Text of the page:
The Infiniti Liveaboard has discovered beautiful, pristine corals at Barren Island during a recent scuba diving trip. The waters here are crystal clear with 35m (110 feet) visibility, and gardens of lush, fast growing corals are seen with assorted soft & hard coral such as stag-horn coral, lettuce coral, tabletop coral, cauliflower coral, colorful sponges, etc.
Barren Island is a remote island in the Andaman Islands, with the only active volcano in South Asia. It is a 67 Nautical Miles journey into the open sea from Port Blair. The Infiniti is the only liveaboard in the area, and offers liveaboard scuba diving trips including to Barren Island. The surrounding waters around Barren are known to make unique and spectacular diving with superb visibility, unique underwater black sand landscape, lava topography, huge walls & drop offs, gorgonian fans and pelagics.
Sunil Bakshi, founder & CEO of the Infiniti Liveaboard said, “It was an awesome experience to go to the imposing Barren Island & find this incredible coral paradise with huge gorgonian fans, cabbage coral, hard & soft coral. Combined with the recent discovery of a Manta Bay where majestic Manta Rays are found dancing and playing, Barren Island is turning out to be an awesome world-class dive site.”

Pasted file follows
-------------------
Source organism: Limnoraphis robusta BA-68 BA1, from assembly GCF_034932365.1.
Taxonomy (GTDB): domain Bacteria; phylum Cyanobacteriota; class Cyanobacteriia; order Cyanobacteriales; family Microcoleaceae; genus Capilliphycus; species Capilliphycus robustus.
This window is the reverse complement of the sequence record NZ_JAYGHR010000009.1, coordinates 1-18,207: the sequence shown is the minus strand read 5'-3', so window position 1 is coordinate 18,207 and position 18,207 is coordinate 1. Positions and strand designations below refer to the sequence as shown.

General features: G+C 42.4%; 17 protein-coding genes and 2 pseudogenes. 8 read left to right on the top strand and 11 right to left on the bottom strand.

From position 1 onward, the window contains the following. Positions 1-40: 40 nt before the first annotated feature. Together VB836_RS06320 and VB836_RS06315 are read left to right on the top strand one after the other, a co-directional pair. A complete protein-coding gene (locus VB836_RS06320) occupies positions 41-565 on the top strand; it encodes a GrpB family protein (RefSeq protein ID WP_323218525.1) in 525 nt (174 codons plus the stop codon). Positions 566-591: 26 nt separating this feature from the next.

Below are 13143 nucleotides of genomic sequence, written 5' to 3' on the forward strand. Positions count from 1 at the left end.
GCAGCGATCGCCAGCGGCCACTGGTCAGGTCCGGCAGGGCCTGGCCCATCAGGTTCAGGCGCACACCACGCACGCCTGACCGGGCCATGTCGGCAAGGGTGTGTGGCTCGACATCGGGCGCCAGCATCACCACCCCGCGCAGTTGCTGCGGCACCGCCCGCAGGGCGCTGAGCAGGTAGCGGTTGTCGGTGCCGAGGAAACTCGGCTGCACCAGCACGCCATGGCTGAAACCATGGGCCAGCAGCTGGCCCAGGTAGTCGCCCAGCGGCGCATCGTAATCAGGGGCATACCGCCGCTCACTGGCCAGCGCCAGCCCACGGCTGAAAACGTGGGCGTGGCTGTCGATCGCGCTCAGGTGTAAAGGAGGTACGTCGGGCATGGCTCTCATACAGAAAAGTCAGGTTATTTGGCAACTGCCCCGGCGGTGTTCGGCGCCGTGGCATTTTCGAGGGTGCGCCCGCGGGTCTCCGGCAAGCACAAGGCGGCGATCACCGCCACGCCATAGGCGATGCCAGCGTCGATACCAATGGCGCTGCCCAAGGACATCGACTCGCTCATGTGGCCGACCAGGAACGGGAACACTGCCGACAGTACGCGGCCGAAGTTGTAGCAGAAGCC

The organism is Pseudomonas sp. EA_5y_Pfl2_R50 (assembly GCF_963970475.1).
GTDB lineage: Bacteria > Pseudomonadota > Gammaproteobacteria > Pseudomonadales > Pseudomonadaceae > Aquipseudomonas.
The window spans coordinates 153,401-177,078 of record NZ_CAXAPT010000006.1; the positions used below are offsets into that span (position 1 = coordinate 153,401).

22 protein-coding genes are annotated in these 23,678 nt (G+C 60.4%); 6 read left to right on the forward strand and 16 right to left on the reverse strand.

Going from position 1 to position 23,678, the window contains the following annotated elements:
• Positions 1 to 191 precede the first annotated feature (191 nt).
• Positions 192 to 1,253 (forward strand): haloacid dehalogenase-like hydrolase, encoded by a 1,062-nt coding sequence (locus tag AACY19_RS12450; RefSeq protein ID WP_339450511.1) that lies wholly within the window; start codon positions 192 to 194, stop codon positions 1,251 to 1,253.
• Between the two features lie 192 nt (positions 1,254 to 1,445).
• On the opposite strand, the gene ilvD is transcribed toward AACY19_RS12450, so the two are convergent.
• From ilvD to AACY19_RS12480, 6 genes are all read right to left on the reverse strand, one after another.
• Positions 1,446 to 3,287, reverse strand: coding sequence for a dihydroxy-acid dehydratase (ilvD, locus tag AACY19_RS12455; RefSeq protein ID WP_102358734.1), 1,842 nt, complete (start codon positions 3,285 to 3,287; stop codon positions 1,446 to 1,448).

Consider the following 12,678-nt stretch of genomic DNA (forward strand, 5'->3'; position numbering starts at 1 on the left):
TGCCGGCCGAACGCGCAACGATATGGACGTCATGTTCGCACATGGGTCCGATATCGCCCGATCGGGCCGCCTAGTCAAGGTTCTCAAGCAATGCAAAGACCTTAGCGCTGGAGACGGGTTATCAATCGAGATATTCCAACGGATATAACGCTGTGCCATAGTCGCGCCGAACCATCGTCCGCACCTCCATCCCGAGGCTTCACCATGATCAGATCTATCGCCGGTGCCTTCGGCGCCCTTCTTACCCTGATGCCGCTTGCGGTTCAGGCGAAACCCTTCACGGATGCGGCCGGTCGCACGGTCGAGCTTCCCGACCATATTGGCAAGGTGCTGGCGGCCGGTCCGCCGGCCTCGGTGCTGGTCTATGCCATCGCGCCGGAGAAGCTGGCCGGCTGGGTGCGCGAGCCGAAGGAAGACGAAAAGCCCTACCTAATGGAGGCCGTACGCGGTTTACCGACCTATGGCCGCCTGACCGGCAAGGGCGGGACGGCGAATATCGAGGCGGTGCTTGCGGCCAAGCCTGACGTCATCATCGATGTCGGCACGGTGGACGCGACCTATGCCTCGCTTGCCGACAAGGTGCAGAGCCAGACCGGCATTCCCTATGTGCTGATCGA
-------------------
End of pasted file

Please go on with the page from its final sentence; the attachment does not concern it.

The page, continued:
Pristine Corals: What Does It Mean?
A vibrant & multicolored coral garden is one of the most fascinating underwater sights. It also signifies a healthy ecosystem.
A coral reef, found in tropical and subtropical waters around the world, is like an underwater oasis featuring a great diversity of species. Coral reefs are beautiful, vibrant underwater cities that provide habitat for almost all forms of life. Coral reefs can take thousands of years to form and have several different functions such as preventing sediments from damaging the shoreline, creating a healthier, protected coastline habitat; and sequestering carbon dioxide & thereby nurturing marine biodiversity.
Ready to head out on the Infiniti? Book your trip on PADI Travel today.
This blog was originally written by Jackie Hutchings and published on the Diviac Magazine.